Doc looks at Australia’s beloved critic and the national film industry he has assessed

David Stratton: A Cinematic Life

Dir/scr. Sally Aitken. Australia. 2016. 97 mins.

After spending his career watching, curating and analysing movies, Australia’s beloved film critic makes an easy, informative and engaging switch to starring in his own. Screening in Cannes Classics following a March cinema release in his adopted homeland, David Stratton: A Cinematic Life pairs an account of Stratton’s journey from British-born cinephile to Sydney Film Festival director to respected reviewer with a primer on Australian cinema itself.

As a survey of the Australian movie landscape, this should inspire viewers to seek out the titles covered.

While Stratton has an international reputation it’s the latter focus  — and the likes of Nicole Kidman, Russell Crowe, Geoffrey Rush, Jacki Weaver, Judy Davis, Hugo Weaving, George Miller, Gillian Armstrong and Fred Schepisi singing his praises on screen — which give the film its best hopes of securing further limited festival play. Streaming platforms seem an ideal eventual home, although there is a rival three-part television version on the way (David Stratton’s Stories of Australian Cinema, set to air in Australia in June).

A Cinematic Life covers the same biographical details as Stratton’s 2008 autobiography I Peed on Fellini: his passion for movies from childhood, his apprenticeship in the family grocery business, and his life-changing arrival down under as a “ten-pound Pom” . He swapped ushering for running a festival, earned attention from Australia’s chief intelligence organisation due to his trips overseas, and became the nation’s answer to Roger Ebert during his 28 years reviewing films on TV with Margaret Pomeranz — who also pops up.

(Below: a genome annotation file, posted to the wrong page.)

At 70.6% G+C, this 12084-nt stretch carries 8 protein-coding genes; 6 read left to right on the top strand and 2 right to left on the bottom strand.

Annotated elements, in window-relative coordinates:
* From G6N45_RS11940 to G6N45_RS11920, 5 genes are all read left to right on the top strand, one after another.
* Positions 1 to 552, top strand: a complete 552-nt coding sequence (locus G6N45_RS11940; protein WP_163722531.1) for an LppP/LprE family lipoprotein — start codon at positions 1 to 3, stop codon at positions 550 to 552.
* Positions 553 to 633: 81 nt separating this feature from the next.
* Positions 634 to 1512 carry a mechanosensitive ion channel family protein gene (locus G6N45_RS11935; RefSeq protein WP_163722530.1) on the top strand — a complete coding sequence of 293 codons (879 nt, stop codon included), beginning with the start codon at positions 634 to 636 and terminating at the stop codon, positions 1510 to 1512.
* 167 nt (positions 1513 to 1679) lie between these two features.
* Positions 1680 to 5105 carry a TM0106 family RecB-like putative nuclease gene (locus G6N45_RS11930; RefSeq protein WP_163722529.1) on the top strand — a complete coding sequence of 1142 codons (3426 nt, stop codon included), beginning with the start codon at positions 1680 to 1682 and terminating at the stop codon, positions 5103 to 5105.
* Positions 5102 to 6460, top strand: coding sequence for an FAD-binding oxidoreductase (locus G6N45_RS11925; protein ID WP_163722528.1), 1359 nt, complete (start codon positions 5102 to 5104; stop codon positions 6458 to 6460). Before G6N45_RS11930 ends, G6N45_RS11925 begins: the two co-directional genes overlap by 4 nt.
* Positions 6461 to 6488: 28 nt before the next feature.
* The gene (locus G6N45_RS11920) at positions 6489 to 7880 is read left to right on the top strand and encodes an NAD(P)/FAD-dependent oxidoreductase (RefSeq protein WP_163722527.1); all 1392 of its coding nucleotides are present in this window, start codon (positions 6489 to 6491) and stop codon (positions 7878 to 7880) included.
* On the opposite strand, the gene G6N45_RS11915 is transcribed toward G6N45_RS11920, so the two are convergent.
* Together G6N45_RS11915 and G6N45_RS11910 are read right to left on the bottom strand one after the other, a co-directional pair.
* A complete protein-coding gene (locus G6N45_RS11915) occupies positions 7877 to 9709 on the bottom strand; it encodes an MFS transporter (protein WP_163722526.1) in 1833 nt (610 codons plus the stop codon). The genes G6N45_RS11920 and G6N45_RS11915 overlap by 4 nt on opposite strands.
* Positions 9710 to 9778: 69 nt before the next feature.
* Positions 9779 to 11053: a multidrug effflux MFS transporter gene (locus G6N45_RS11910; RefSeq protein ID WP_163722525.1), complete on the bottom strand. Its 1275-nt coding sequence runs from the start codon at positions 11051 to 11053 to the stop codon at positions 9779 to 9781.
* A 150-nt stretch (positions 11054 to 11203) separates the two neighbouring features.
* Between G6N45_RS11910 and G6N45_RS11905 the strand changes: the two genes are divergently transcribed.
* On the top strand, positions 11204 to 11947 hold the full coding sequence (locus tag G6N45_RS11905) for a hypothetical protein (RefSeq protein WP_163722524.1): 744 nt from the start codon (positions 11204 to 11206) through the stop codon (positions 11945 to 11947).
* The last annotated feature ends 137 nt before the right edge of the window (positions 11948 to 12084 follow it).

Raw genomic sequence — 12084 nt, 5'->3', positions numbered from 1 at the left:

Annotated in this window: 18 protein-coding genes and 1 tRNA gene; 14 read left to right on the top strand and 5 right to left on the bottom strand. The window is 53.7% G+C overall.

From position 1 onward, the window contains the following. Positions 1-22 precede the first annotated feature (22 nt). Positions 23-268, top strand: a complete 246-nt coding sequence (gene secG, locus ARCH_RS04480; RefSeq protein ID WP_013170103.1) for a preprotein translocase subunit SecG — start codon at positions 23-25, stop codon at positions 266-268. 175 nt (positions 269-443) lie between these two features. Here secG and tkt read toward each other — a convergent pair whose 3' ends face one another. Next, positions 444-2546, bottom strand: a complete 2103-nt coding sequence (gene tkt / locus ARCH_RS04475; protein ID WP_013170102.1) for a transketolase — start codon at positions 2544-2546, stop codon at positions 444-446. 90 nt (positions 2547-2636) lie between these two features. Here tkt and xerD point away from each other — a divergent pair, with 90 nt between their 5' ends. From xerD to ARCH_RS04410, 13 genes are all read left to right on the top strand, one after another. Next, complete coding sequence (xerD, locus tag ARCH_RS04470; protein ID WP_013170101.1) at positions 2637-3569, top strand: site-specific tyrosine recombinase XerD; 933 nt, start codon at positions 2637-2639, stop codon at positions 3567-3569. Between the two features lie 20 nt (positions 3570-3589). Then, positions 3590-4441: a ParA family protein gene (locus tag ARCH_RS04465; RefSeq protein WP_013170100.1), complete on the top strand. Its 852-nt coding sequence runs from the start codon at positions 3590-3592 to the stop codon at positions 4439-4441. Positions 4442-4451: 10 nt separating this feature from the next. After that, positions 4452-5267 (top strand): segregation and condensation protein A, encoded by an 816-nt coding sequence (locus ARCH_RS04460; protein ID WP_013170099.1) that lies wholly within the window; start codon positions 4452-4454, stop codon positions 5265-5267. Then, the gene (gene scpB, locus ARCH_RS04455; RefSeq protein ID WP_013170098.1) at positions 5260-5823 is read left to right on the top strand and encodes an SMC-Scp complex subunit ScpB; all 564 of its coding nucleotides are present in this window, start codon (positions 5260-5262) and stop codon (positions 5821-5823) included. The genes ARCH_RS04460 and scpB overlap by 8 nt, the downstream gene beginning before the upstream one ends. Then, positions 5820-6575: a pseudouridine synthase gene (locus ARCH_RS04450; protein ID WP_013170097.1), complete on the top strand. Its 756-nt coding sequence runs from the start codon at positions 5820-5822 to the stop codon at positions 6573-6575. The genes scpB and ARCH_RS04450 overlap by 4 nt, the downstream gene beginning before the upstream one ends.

After linking his own emigration with Wake in Fright’s newcomer in the outback, Stratton keenly and astutely dissects seminal efforts such as My Brilliant Career, Mad Max, Muriel’s Wedding, Shine and Lantana in the same manner. In support, hard-working editor Adrian Rostirolla (Infini) deftly splices together a rousing package of footage from more than 100 movies. As an ode to Stratton’s impact and the transformative power of film, Aitken’s documentary succeeds handsomely. As a survey of the Australian movie landscape, it should inspire viewers to seek out the titles covered.

Aitken comes to the feature with TV credits and documentary Getting Frank Gehry on her resume. Lensed by Kevin Scott, A Cinematic Life’s cinematic moments stem from its assembly of clips, rather than its talking heads, archival photos, foray into Stratton’s home catalogue or jaunts across the country to iconic movie locations. Caitlin Yeo and Angela Little’s score is, appropriately, just as serviceable yet warm; here, affection begets more of the same.

Production Company: Stranger Than Fiction Films

International Sales: Stranger Than Fiction Films,

Producer: Jo-anne McGowan

Executive producers: Jennifer Peedom, Andrew Mackie, Richard Payten, Megan Young, Mandy Chang, Amanda Duthie

Cinematography: Kevin Scott

Editor: Adrian Rostirolla

Music: Caitlin Yeo, Angela Little